The move that helped David Beckham reclaim his spot as the highest-paid soccer player in the world -- his 2007 transfer to the L.A. Galaxy brought a contract worth as much as $250 million over five years -- may be costing him now. Costing him plenty, actually.
According to Bloomberg.com, Beckham's income from endorsements fell 6.6 percent in 2007. His London-based company, Footwork Production Ltd., paid Beckham and his staff $8.4 million, 49 percent less than the previous year.
The report also states that the company's revenue -- which comes from endorsements from Adidas, Gillette, and Pepsi, as well as from Beckham Brand Ltd., a company he owns with his wife, Victoria -- fell to roughly $17 million, down for a third straight year.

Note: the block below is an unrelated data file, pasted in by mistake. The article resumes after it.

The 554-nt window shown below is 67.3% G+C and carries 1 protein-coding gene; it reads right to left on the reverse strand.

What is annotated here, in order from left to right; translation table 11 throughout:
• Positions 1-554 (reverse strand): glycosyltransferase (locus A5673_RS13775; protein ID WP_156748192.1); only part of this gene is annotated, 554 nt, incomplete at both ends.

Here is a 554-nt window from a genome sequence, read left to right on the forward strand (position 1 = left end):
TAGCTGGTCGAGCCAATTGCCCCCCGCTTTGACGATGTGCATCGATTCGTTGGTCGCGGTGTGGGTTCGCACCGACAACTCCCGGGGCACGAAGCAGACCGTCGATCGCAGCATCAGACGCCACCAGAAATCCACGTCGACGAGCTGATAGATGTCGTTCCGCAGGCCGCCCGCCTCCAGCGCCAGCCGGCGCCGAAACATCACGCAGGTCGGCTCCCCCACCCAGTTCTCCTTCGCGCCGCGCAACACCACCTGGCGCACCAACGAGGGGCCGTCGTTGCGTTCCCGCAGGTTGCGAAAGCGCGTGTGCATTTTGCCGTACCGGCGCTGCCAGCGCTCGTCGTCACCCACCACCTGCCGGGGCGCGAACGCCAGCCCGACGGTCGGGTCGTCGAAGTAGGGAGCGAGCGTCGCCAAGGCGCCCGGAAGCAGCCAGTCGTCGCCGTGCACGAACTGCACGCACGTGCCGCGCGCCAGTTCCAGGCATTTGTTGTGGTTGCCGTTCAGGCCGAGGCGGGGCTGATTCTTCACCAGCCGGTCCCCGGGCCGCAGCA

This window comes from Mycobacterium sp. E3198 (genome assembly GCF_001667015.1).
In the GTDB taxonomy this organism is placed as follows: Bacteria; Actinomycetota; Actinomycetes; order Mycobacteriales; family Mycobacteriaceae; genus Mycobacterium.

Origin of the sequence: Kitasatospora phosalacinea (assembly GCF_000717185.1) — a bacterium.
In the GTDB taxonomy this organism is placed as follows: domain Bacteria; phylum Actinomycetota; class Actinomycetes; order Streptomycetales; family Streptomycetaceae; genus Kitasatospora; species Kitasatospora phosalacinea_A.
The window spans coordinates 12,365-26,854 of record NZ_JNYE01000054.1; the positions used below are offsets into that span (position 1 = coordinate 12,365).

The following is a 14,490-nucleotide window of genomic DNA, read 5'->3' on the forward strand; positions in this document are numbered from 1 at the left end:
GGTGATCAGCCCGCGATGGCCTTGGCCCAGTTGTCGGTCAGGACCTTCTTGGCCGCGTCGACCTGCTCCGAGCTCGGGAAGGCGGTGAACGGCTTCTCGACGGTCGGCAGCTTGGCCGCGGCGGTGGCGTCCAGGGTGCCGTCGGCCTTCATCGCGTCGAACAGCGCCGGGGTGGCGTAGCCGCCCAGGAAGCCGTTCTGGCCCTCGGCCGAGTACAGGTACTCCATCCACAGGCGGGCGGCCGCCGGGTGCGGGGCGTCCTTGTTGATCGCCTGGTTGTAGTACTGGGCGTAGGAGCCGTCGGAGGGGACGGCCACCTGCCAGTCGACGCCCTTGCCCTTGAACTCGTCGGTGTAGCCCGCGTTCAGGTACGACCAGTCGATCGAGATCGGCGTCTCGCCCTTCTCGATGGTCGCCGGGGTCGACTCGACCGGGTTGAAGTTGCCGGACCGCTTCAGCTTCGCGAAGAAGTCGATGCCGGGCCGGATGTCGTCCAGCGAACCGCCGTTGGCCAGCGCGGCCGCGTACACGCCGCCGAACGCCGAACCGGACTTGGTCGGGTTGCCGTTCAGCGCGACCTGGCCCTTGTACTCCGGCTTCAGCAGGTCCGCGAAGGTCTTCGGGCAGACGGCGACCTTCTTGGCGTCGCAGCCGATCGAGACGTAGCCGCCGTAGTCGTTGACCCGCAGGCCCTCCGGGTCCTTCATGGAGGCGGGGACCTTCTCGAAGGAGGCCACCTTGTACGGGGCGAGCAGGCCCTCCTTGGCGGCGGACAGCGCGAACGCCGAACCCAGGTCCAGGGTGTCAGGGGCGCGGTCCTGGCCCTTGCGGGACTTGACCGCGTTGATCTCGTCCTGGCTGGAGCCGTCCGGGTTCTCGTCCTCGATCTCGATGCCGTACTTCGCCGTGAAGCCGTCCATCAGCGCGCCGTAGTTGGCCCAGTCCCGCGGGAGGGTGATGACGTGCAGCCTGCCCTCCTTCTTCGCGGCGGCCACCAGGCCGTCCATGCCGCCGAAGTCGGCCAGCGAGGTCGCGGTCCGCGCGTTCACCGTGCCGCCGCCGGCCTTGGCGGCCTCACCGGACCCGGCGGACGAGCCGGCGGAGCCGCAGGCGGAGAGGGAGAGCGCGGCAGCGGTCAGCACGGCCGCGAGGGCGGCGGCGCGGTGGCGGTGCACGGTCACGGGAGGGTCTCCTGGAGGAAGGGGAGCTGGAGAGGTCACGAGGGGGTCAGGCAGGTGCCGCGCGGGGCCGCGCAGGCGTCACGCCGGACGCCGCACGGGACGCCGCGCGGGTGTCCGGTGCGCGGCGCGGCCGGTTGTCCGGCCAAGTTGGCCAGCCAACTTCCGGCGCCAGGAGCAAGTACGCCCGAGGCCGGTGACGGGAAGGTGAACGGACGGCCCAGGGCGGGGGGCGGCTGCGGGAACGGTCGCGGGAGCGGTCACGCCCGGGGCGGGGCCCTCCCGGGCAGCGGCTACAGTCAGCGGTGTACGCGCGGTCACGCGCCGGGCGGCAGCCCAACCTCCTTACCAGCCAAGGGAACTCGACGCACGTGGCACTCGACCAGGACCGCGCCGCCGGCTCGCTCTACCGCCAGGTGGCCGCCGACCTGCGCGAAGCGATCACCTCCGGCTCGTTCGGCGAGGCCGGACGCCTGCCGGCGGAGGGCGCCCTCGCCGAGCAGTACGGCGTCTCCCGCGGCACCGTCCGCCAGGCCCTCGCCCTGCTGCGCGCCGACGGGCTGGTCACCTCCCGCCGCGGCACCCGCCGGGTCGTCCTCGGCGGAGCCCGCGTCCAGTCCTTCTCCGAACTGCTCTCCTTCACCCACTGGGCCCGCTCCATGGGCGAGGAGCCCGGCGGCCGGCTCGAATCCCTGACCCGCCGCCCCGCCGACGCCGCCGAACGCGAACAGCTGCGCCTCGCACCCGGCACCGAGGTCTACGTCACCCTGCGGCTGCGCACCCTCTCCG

According to a Beckham spokesman, these figures do not include the $5.5 million base salary Beckham receives from the Galaxy or the various other benefits he receive from the team, such as cuts from jersey and ticket sales.
These lowered numbers seem to imply that Beckham's status as an endorsement magnet has diminished since his move from Spanish giants Real Madrid to the Galaxy. He certainly hasn't been helped by the Los Angeles' dismal performance, including a second straight year missing the playoffs.
On Thursday it was announced that Beckham will go on loan to AC Milan in January. And a question must be asked: Is the jump to Italy the move of a savvy soccer player trying to stay fit and impress his national team manager, or is it the power play by an equally astute businessman who knows that part of his worth has nothing to do with what he does on the field?